Buy/Drive/Burn: Three Family Sedans From 1989
Today’s trio of sedans was suggested by an old MotorWeek review of the new-for-’89 Maxima. Let’s pit that fresh-faced midsizer against the more established Taurus and the more luxurious Mazda 929.
Which is worth a Buy?
We start today with our oldest competitor. Brand new for the 1986 model year, the Taurus was a revelation in the family sedan class. Front-drove and aerodynamic shapes replaced the rear-drive, boxy LTD. Taurus was offered as a sedan and wagon (just like the Mercury Sable), and immediately won favor with American customers in both those formats. Since we’re focused on family use today, we’ll opt for a nicely equipped LX, one step below the SHO. The uplevel 3.8-liter Essex V6 provides 120 horsepower, which are routed through a four-speed AXOD automatic. Taurus was reworked for its second generation in 1992, continuing its earlier successes.
Mazda first offered the 929 to North America in 1987. In most other countries it was called the Luce, and was new for ’86. Known as the HC series, the 929 was the first time Mazda made a V6 engine, and the first time the company offered its large sedan in North America. Though a hardtop version was available in other places, North America received only the pillared sedan. The vast majority of 929s offered domestically used the 150 horsepower 3.0-liter V6, though it’s reported a few made it across the sea with a 2.2-liter inline-four. The only transmission was a four-speed auto. The most Japanese car on offer here, the 929 is also the only way to obtain rear-drive. 929 continued in this format through 1991, when it was replaced by the much more modern (but equally slow selling) Sentia. That version was badged 929 in the U.S. and 929 Serenia for Canadian sophisticates.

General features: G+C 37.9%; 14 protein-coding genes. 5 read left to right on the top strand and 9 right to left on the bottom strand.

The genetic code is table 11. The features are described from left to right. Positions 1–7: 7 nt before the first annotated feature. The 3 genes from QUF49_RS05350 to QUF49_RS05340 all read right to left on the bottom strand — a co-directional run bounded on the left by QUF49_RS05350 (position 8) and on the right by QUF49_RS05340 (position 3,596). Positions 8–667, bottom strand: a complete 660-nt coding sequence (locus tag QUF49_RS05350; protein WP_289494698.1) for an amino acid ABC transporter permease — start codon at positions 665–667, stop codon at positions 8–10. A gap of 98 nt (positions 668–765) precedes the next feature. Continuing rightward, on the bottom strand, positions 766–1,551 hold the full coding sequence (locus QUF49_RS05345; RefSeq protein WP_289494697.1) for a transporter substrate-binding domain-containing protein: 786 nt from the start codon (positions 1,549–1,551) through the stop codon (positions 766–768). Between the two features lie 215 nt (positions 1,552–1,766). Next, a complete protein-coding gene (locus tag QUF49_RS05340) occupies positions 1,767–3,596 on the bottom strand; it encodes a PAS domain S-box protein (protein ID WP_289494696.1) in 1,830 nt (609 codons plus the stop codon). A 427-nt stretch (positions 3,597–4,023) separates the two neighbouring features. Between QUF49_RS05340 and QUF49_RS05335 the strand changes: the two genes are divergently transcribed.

The Nissan Maxima entered its third generation for 1989; what’s commonly known as “the good one.” Larger, more sporty, and now qualifying as a midsize car, the Maxima was sold solely as a sedan in its new guise. For the first time Nissan marketed its new Maxima as a 4DSC, the four-door sports car. Available in two simple trims, customers chose between the more luxurious GXE or the more sporty SE. The only engine was a good one: The VG30E V6, a 3.0-liter mill borrowed directly from the 300 ZX. Carried over from the prior Maxima was the optional Super Sonic Suspension, which was an active suspension that scanned the road ahead. We’ll opt for the GXE today, which pairs the V6 to a four-speed automatic. The third generation Maxima was replaced in 1995 by a new model which looked just like the 1994 Altima. Sad!
Three family car competitors vie for everyday driver duty in 1989. Which one goes home with you?
[Images: Ford, Mazda, Nissan]
Interested in lots of cars and their various historical contexts. Started writing articles for TTAC in late 2016, when my first posts were QOTDs. From there I started a few new series like Rare Rides, Buy/Drive/Burn, Abandoned History, and most recently Rare Rides Icons. Operating from a home base in Cincinnati, Ohio, a relative auto journalist dead zone. Many of my articles are prompted by something I'll see on social media that sparks my interest and causes me to research. Finding articles and information from the early days of the internet and beyond that covers the little details lost to time: trim packages, color and wheel choices, interior fabrics. Beyond those, I'm fascinated by automotive industry experiments, both failures and successes. Lately I've taken an interest in AI, and generating "what if" type images for car models long dead. Reincarnating a modern Toyota Paseo, Lincoln Mark IX, or Isuzu Trooper through a text prompt is fun. Fun to post them on Twitter too, and watch people overreact. To that end, the social media I use most is Twitter, @CoreyLewis86. I also contribute pieces for Forbes Wheels and Forbes Home.
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